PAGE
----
A protected peregrine falcon has been found shot in Ninfield, sparking an investigation by police and the RSPB.
The bird – a female – was discovered alive but injured by woods at Lunsford Cross on May 10, and staff from East Sussex Wildlife Animal Rescue were called to recover the bird.
An X-ray revealed a recent fracture to its right wing consistent with a shot injury. While undergoing examination, a further three shot gun pellets were discovered: two in the bird’s stomach and one in its left wing. These were considered historic and the vet concluded that the bird had also been shot at an earlier date.
The peregrine has undergone surgery and is recovering at the rescue centre.
Peregrines are capable of reaching speeds of 240mph, making them the fastest animals in the world. They are protected by UK law, and anyone found guilty of harming or killing a peregrine could face a fine of £5,000 and jail.
Daryl Holter, wildlife and heritage officer for Sussex Police, has urged anyone with information about the incident to come forward.
He said: “Peregrine falcons are a protected species under Schedule 1 of the Wildlife and Countryside Act. It is an offence to intentionally take, injure or kill a peregrine. To shoot it in this way was a vile and senseless act. Had the injured bird not been found it would almost certainly have faced a lingering death, possibly through starvation.”
Chris Riddington from East Sussex Wildlife Rescue said: “The bird is incredibly lucky to have been found and we are liaising with experts with regards to its care. It is still uncertain whether the fracture will heal, but our vets are happy with its progress.
“It’s hard to believe anyone would shoot a bird – but this is becoming far too common in today’s society. These birds are shot and left to suffer and we have to pick up the pieces.”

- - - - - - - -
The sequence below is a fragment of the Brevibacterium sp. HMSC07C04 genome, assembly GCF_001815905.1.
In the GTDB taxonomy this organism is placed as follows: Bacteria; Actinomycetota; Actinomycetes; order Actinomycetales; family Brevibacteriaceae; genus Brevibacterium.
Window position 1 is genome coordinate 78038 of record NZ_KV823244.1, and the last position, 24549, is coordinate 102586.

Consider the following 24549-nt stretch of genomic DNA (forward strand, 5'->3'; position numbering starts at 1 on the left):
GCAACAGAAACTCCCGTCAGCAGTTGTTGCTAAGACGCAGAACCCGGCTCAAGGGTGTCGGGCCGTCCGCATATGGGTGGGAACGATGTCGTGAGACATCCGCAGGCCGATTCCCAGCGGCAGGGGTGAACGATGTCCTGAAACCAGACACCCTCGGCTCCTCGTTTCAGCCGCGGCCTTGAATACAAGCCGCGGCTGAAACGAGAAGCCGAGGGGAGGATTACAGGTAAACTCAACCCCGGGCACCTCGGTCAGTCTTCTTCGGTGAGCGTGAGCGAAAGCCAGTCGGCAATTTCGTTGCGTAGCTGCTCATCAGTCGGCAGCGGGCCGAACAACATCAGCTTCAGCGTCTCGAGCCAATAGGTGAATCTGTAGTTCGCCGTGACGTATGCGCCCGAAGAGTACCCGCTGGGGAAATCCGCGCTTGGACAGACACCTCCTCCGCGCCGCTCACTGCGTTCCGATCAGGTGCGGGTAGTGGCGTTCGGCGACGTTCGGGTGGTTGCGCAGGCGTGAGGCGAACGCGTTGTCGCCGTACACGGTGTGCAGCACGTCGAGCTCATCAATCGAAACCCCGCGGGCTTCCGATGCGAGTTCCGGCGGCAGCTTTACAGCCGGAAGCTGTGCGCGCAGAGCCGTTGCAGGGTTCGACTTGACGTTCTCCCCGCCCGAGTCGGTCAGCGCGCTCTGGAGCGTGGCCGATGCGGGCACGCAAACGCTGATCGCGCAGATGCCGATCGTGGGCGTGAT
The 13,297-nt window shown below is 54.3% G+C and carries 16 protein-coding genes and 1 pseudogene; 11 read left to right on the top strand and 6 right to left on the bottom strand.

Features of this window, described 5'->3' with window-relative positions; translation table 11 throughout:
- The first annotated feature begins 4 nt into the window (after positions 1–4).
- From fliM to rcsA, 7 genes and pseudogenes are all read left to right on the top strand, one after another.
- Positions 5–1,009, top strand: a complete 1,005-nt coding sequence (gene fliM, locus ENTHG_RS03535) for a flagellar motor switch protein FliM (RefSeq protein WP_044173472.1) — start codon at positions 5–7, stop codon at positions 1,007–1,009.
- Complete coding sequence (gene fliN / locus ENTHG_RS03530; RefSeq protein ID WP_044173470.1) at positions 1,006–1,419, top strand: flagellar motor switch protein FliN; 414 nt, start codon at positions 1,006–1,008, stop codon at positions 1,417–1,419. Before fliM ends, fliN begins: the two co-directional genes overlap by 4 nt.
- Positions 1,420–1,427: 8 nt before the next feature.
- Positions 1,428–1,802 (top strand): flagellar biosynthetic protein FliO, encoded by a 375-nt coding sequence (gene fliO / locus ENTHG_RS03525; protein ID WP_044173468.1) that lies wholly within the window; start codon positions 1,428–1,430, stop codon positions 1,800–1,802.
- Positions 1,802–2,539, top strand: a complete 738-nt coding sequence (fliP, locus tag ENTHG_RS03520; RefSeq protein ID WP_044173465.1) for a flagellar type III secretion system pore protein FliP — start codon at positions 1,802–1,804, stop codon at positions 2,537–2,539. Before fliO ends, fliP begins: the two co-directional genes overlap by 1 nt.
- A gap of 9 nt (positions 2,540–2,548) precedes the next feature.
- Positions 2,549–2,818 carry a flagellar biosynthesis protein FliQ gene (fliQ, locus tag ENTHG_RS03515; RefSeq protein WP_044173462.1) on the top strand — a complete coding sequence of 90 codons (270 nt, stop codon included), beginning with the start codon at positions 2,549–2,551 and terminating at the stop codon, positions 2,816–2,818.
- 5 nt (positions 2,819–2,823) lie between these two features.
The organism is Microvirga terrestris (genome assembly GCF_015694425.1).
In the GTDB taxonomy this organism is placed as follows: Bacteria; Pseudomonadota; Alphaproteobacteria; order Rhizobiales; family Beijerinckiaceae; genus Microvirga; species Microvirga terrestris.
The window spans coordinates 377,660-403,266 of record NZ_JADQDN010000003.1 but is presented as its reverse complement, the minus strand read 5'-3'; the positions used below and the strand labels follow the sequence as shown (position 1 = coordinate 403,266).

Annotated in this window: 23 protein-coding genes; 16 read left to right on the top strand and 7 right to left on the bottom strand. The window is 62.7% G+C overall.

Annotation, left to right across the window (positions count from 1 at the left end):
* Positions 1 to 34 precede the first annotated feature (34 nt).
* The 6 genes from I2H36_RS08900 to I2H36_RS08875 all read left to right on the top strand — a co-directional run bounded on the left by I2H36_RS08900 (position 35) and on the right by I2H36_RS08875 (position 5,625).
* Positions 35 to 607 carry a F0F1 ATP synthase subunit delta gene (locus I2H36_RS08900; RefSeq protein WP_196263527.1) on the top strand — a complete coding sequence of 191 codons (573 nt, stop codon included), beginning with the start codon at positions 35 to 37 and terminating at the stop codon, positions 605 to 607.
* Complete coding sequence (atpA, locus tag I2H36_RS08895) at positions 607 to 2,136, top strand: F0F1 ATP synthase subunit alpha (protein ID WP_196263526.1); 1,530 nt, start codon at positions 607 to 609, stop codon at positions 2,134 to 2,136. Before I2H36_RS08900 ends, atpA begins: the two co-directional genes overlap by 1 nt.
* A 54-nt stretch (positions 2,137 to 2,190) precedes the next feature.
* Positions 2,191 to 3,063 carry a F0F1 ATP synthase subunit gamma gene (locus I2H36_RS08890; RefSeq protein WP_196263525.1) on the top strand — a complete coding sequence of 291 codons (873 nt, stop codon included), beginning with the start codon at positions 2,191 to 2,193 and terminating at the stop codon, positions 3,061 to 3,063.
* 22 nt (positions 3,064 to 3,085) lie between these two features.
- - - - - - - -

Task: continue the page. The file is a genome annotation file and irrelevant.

Jenny Shelton, RSPB investigations liaison officer, said: “It is appalling to hear that someone has shot a peregrine falcon – a bird which is already of conservation concern in the UK. Peregrines are magnificent, agile birds and will be breeding at this time of year, so taking out this young female may impact her chances of producing young this year.
“This incident is part of an ongoing problem with raptor persecution in the UK. This is the fifth report of a peregrine with shotgun wounds we have received already this year, but as yet no-one has been brought to account. This, as most people would agree, is simply not acceptable.”
If you have any information relating to this incident, email Sussex Police on firstname.lastname@example.org or phone 101, quoting serial 420 of 19/05. Alternatively contact Crimestoppers anonymously on 0800 555 111 (www.crimestoppers-uk.org).
If you find a wild bird which you suspect has been illegally killed or harmed, contact police or RSPB investigations on 01767 680551, or fill in the online form: https://www.rspb.org.uk/our-work/our-positions-and-campaigns/positions/wildbirdslaw/reportform.aspx.
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